David Stoltz and Alex Brumlik, two Generator studio members, have teamed up to create wooden figures for David’s latests cultural piece: “A Ride On The Carousel a Circus of Life”

David Stoltz grew up in Brooklyn, New York, and was always interested in art: “I’ve been a sculptor since I was practically three years old.” While his peers multitasked, David was singularly focused, spending his days sketching and crafting. By thirteen, he was already working under Maccabi Greenfield, an artist who ran in circles with legendary abstract expressionists like Jackson Pollock. After several other apprenticeships, David’s style emerged: a motion-filled, playful abstractionism, where “everything is about negative and positive space, weight and balance, the essence of what I do being form.” He eventually graduated to larger pieces and steel installations, similar in style to his previous work but drastically different in their medium. He relocated to Vermont to pursue an opportunity as an artist-in-residence at Bennington College, where he continued making, finding room for vibrant characters and dynamic figures.

Since joining Generator, David’s medium exploration has exploded. He went from working from his own steel knowledge to collaborating with expert Generator members and staff to bring his pieces to life in forms he could have never imagined. Seamus Hannan and Alex Hahl have made it possible for David to CNC and engineer his complex structures, while Chris Jeffrey has made it possible to create stained-glass versions of David’s structures. Alex Hahl has been working with David since he joined Generator, helping him craft, weld and create, mostly in steel. Alex began working with David as a freelancer, but has transitioned into a more permanent role at Generator and has enjoyed the collaboration. Seamus’ woodworking skills and business sense have allowed for productive collaboration, and made 3D printed figures possible. Both Alex and Seamus have played big roles in David’s latest piece, and most recently, David is collaborating with Alex Brumlik to breathe life into his newest project.

Alex has always been a maker. What started as a way to spend time with his grandmother, whittling away at blocks on his front porch, has transformed into a craft of passion, where Alex found freedom, agency and creativity in woodworking. Engineering and metal work were his first passions, but a desire to avoid a sedentary lifestyle and a nudge from his father’s partner, world-renowned jeweler Suzan Rezac, led him to pursue a degree at the Vermont Woodworking School. Although reluctant at first, Alex grew to love the medium: “There’s something about wood, it’s organic, friendly, tactile, which means you really have to work with it.” His attention to detail and precision earned him a reputation as a perfectionist in the shop. He spent hours and hours refining his pieces, a practice which aligns with his creative philosophy: “I believe there is a right way to do things, and short of budget, I don’t think there is any reason to cut corners…I like to put care into things, from the big picture of the piece to the smallest thing you interact with, everything in a piece should work perfectly.”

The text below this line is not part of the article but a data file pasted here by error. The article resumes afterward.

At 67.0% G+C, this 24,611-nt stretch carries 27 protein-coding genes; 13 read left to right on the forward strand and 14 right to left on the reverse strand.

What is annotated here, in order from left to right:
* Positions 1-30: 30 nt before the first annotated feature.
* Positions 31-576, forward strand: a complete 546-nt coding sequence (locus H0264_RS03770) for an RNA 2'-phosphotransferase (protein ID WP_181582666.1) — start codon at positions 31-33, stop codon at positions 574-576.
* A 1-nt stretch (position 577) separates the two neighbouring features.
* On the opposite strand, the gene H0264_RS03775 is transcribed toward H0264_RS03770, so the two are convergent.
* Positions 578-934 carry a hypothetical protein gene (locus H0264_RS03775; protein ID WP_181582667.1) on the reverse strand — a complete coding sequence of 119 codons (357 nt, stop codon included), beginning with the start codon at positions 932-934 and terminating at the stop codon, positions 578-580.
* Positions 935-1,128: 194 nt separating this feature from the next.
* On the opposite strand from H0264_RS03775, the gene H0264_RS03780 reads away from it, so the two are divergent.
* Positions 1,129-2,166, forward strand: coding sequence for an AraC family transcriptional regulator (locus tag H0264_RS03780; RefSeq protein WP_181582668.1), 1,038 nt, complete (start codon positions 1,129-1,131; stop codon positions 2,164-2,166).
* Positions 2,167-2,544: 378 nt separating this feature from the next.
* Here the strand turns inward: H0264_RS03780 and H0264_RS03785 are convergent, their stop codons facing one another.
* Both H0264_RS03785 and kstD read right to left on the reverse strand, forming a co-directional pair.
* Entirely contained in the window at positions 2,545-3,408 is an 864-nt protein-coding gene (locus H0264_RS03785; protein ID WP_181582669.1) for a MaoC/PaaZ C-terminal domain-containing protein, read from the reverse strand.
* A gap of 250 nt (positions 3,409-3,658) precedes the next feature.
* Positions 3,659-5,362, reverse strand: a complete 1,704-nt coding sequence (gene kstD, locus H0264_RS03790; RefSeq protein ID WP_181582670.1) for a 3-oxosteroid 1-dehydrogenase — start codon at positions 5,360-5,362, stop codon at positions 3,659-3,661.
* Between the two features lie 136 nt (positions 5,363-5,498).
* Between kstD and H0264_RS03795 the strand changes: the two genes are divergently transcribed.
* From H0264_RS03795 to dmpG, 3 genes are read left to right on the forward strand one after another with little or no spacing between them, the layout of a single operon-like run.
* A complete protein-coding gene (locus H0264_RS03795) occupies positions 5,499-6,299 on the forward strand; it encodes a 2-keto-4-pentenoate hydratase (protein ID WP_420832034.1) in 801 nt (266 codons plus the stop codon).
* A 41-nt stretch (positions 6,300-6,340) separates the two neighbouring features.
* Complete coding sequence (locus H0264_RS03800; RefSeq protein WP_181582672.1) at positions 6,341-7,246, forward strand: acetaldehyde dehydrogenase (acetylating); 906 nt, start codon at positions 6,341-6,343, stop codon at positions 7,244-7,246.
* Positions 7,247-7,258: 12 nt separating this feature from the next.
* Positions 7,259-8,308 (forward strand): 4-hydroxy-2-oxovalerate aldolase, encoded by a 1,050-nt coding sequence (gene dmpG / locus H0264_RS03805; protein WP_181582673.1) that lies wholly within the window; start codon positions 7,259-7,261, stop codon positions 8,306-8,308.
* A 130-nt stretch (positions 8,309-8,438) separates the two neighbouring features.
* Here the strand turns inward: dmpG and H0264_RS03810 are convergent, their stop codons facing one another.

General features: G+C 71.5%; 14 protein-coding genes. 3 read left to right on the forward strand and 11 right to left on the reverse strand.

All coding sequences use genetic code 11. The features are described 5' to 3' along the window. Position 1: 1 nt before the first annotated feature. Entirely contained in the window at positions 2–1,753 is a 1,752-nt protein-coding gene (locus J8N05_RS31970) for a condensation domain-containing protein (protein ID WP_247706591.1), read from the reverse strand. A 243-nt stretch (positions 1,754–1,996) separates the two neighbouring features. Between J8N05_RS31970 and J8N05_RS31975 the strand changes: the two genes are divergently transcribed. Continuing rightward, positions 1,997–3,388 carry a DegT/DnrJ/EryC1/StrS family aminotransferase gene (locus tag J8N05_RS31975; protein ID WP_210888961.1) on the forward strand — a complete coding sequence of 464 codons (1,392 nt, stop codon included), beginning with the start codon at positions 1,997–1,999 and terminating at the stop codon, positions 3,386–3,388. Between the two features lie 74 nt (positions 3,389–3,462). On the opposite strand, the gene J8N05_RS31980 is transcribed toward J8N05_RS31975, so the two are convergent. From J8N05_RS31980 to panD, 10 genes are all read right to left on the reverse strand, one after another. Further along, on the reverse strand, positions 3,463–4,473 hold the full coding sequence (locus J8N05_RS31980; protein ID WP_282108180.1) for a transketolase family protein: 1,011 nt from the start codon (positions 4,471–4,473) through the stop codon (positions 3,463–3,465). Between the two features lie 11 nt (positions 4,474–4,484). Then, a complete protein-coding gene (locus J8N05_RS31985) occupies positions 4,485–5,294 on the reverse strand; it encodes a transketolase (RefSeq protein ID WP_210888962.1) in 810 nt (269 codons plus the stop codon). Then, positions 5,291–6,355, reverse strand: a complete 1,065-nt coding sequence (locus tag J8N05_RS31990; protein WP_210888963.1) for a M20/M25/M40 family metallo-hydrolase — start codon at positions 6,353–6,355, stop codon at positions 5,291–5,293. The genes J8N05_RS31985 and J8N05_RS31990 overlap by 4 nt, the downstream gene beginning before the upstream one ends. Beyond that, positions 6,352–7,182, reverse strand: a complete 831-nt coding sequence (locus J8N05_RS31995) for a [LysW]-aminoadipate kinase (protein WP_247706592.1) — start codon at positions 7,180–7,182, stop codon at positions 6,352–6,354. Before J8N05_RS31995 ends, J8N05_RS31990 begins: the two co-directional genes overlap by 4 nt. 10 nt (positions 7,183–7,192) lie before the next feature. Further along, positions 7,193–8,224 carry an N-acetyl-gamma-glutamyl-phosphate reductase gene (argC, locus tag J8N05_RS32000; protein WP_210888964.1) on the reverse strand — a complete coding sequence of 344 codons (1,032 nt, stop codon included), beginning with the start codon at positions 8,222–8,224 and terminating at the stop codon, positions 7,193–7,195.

He earned his BFA in furniture studies and found himself experimenting in combining functional pieces with artistic sculpture. Merging two worlds that tended to disagree has been a fun challenge, and Generator has offered Alex the tools, storage and access to continue this fusion. “At home it’s a bigger deal if everything is covered in sawdust.” With a new display space at Frog Hollow, Alex has the opportunity to showcase his work, including his most recent project, his refurbished senior thesis work, a mahogany head with moving drawers and a hidden key, evidence of his creative syntheses.

David feels lucky to have found Alex: “He is a craftsman par excellence and he was right next door to me.” For David, great assistants are able to understand an artist, yet create independently, all while elevating the art. The balance is not an easy one. David makes a rough form of plaster, and passes it off to Alex, who outlines the piece into a block, bandsaws it roughly and then carves out the details. The process has been educational for the pair. As Alex puts it: “It is not easy to bring someone else’s designs to life. He has a clear idea, and I have material constraints. He is learning what is possible with wood and I am learning what he likes and responds to.”

The duo just completed their first wooden figure, and plan to continue to collaborate. As David remarks, Generator has allowed for an artistic renaissance and for meaningful collaboration with talented artists: “Most people don’t get a second chance, all of a sudden I am creating a whole new body of work. I’ve got a lot out of this place, it’s been an amazing couple of years”